Partners in New Business Pursuit

Our 2017 survey of manufacturing company C-suite executives reinforced that purchasing needs to add more value to the bottom line (repeating a key finding of the 2016 survey).  New insights from our 2017 survey and conversations with executives point towards supporting new business pursuit as a C-suite priority for purchasing.  Significant themes include:

  • Purchasing needs to work better with other functional areas and the supply base
  • Purchasing needs to support sales in winning new business by delivering best cost
  • Purchasing needs to hit material cost targets so new product launches deliver expected margins

Manufacturers Looking to Win More Business Should:

Encourage and reward cross-functional collaboration.  Effective business executives create the behaviors they want in their organizations by actively modeling them and asking questions.  Ask the sales leader “is purchasing helping you reach your goals?” and “How well is engineering supporting you?”  Ask similar questions to the leaders of purchasing, engineering, and operations – the groups that most commonly need to be in synch to excel at landing new business.

Ensure the highest level metrics aren’t in conflict.  What gets measured gets done. Manufactures in the tiered supply chain win new business when they are providing innovation, reducing risk, and delivering best cost.  Leading companies use a balanced scorecard approach that focuses the purchasing team on all key deliverables (not just cost) and drives actions to support all the goals that will make the organization successful.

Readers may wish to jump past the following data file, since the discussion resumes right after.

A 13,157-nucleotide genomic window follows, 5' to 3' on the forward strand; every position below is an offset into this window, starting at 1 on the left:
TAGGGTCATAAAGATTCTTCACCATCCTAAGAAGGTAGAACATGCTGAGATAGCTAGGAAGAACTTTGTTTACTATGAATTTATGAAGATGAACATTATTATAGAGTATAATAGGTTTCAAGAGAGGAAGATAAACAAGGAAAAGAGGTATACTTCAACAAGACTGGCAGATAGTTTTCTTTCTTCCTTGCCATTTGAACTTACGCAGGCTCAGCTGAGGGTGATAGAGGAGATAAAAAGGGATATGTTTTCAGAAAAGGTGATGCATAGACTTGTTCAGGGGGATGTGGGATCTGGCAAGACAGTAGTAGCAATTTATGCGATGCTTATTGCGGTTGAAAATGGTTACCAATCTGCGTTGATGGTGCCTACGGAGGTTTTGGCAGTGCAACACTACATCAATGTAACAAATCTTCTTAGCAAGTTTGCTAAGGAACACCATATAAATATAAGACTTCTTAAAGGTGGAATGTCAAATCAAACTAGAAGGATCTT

Dismantle, don’t build, barriers to collaboration. Companies must find the right balance between restricting access to commercial terms and distributing information that enables professionals to successfully perform their jobs.  Successful manufacturers are able to provide business leaders with access to commercial information while protecting sensitive data.

What Purchasing Organizations Should Do to Help Win More Business

Know the best available costs in the industry and strive to attain them.  Should-be cost models are a critical tool for understanding best available costs and provide leverage for knowledge-based negotiations with suppliers. For many commodities, cost models that are based on supplier cost structures provide the most accurate should-be costs.  For some commodities, attribute-based cost models are necessary.

Own material costs that are included in customer quotes.  Leading purchasing organizations take responsibility for delivering realistic and attainable estimates, and have direct material costing processes that go beyond issuing RFQs to suppliers.  Oftentimes, we find that companies have developed cost estimating functions in the sales organization because purchasing can’t get suppliers to respond to RFQs in a timely manner.  An unintended consequence is often unrealistic cost targets set by sales that purchasing cannot achieve, driving margins down.

Bring key suppliers into the process earlier.  To attain the most competitive cost structures, leading purchasing organizations leverage supplier insights and innovations during the design phase, when 70-80% of costs are determined.  Far too often, purchasing organizations wait until prints are finalized before engaging suppliers to work on costs.

Provide timely support for new business pursuit efforts.  Accurate cost estimates for purchased components are vital to hitting material cost targets and maintaining margins.  Leading purchasing organizations provide estimates that are both timely and accurate.

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